"FOO" => "bar" # Replace FOO with bar
Unfortunately, despite empirical evidence to the contrary at the time, keys() does not guarantee sort-order results https://perldoc.perl.org/functions/keys.html
This worked for a while (appeared to work?) and but was subsequently caught by another developer, who added a sort().
(Get a templating library alreay yeesh).
Incidentally Ruby made the transition to sorted Hash some years ago (1.9 maybe?) and I don't remember any great fall-out.
> Hash entries are returned in an apparently random order. The actual random order is specific to a given hash; the exact same series of operations on two hashes may result in a different order for each hash.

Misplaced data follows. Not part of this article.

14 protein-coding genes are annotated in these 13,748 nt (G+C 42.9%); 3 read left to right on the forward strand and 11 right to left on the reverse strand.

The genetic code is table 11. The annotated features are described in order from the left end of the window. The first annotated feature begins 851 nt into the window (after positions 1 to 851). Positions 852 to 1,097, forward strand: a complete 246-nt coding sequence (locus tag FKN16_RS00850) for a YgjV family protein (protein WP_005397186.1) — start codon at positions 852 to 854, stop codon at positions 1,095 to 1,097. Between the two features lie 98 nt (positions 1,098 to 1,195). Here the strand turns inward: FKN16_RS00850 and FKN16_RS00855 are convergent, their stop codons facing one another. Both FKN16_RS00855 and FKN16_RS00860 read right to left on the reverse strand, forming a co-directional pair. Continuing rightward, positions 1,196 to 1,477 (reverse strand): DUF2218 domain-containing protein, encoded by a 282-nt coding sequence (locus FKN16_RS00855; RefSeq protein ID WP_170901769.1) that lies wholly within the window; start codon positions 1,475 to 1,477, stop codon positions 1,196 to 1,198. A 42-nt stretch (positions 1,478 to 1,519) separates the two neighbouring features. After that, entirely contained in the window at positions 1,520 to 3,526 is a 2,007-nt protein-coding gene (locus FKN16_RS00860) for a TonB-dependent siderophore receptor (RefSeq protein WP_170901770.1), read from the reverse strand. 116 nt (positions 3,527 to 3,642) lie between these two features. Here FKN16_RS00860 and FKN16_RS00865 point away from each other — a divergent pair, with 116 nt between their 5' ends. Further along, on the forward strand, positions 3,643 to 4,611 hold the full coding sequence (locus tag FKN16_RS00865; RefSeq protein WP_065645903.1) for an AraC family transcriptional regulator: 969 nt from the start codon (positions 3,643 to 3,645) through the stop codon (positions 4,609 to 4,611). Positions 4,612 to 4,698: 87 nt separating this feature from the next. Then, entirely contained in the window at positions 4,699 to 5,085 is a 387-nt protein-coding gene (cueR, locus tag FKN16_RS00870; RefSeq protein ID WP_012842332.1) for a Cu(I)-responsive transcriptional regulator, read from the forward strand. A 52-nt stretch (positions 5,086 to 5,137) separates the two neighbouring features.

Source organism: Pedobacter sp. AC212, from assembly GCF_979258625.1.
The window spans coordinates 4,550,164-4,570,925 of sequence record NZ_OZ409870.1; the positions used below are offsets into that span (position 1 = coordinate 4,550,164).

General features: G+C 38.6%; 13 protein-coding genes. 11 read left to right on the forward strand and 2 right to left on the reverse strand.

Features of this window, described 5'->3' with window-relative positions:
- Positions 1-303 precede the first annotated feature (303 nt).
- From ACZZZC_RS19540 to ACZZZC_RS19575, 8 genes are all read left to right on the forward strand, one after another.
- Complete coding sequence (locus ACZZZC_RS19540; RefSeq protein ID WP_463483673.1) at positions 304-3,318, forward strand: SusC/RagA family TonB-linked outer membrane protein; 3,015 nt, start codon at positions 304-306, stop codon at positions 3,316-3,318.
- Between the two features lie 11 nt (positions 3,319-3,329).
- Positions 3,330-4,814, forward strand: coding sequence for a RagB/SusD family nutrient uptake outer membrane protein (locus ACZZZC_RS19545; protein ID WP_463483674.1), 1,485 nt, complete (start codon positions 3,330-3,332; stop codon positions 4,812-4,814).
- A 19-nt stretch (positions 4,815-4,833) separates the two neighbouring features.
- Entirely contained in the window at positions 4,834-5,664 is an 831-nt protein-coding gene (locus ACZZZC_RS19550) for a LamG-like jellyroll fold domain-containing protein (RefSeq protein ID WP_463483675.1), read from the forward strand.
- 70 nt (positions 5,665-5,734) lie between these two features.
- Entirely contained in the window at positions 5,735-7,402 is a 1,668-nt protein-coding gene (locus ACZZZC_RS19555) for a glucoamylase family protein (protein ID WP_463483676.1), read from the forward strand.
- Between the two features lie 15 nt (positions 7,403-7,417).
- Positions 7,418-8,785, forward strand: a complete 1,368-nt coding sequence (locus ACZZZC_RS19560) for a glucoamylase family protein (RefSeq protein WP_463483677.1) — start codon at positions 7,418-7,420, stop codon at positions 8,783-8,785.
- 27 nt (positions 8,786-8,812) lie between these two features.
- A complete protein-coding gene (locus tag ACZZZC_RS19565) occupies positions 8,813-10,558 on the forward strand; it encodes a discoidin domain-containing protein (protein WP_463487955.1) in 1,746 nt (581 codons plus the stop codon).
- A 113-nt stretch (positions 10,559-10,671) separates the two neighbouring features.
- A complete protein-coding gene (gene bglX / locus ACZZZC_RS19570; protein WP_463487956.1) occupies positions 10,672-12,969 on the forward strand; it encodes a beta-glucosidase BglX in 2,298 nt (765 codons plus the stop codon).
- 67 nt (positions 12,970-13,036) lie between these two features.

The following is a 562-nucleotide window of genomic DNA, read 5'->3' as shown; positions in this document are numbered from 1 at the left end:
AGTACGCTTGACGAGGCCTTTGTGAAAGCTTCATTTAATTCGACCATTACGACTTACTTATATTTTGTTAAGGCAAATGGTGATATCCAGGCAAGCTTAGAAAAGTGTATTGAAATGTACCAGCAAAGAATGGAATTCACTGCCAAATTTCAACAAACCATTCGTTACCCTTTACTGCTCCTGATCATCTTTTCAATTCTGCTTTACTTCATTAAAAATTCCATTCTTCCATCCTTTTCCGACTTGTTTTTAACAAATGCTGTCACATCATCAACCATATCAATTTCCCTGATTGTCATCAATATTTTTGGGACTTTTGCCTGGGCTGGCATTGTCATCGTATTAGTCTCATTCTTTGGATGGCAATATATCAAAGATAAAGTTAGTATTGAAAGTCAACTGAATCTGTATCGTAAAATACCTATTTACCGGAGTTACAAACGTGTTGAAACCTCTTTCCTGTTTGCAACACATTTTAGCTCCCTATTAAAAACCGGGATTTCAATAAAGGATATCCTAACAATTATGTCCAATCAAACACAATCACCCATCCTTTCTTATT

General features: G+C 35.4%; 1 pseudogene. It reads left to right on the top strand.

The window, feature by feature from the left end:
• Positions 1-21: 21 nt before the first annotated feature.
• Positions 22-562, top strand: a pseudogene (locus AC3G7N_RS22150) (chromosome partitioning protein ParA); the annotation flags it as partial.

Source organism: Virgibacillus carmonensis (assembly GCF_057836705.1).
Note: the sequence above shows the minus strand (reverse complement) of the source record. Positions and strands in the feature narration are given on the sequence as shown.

Applying a `sort` to the output of `keys` is second nature to me - I'm always aware that hash entries are unordered in Perl.
Only possible downside might be performance (or memory). I recall the ruby maintainers ensuring they had an implementation with very little if any performance/memory implication.
For example, suppose you have a dictionary containing PriorityItem values. PriorityItems are sorted by priority, while the value only matters for equality (affects __eq__ but not __lt__). If you have a dictionary whose values are PriorityItems and you say `sorted(dictionary.values())` the order of the output could vary w.r.t. equal priority items. So if you wrote a test asserting a process hiding a dictionary had a stable ordering of the items, it might consistently pass by accident on your machine and then fail elsewhere.